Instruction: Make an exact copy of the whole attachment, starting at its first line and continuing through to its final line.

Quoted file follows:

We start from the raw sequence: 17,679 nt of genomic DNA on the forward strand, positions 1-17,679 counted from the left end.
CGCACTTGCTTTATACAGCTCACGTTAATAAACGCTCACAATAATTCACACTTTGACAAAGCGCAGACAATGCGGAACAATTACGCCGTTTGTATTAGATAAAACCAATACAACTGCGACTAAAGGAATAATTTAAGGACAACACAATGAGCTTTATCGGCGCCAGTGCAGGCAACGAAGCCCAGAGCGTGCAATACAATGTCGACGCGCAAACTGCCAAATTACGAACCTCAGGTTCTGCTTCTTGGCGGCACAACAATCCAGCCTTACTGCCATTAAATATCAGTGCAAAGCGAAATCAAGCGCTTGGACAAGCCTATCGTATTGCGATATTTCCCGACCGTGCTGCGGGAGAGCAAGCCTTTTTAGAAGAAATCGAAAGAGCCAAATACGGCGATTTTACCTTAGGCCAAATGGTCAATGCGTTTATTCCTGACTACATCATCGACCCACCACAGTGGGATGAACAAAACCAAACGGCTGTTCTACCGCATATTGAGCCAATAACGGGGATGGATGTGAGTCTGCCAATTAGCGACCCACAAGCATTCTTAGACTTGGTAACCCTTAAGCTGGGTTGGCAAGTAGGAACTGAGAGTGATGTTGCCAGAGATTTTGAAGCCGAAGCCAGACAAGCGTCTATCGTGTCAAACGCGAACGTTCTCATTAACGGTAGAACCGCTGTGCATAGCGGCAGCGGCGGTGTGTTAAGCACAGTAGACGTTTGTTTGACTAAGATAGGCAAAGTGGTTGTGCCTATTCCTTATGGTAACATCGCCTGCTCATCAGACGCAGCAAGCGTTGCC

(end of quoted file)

We start from the raw sequence: 17,679 nt of genomic DNA on the forward strand, positions 1-17,679 counted from the left end.
CGCACTTGCTTTATACAGCTCACGTTAATAAACGCTCACAATAATTCACACTTTGACAAAGCGCAGACAATGCGGAACAATTACGCCGTTTGTATTAGATAAAACCAATACAACTGCGACTAAAGGAATAATTTAAGGACAACACAATGAGCTTTATCGGCGCCAGTGCAGGCAACGAAGCCCAGAGCGTGCAATACAATGTCGACGCGCAAACTGCCAAATTACGAACCTCAGGTTCTGCTTCTTGGCGGCACAACAATCCAGCCTTACTGCCATTAAATATCAGTGCAAAGCGAAATCAAGCGCTTGGACAAGCCTATCGTATTGCGATATTTCCCGACCGTGCTGCGGGAGAGCAAGCCTTTTTAGAAGAAATCGAAAGAGCCAAATACGGCGATTTTACCTTAGGCCAAATGGTCAATGCGTTTATTCCTGACTACATCATCGACCCACCACAGTGGGATGAACAAAACCAAACGGCTGTTCTACCGCATATTGAGCCAATAACGGGGATGGATGTGAGTCTGCCAATTAGCGACCCACAAGCATTCTTAGACTTGGTAACCCTTAAGCTGGGTTGGCAAGTAGGAACTGAGAGTGATGTTGCCAGAGATTTTGAAGCCGAAGCCAGACAAGCGTCTATCGTGTCAAACGCGAACGTTCTCATTAACGGTAGAACCGCTGTGCATAGCGGCAGCGGCGGTGTGTTAAGCACAGTAGACGTTTGTTTGACTAAGATAGGCAAAGTGGTTGTGCCTATTCCTTATGGTAACATCGCCTGCTCATCAGACGCAGCAAGCGTTGCC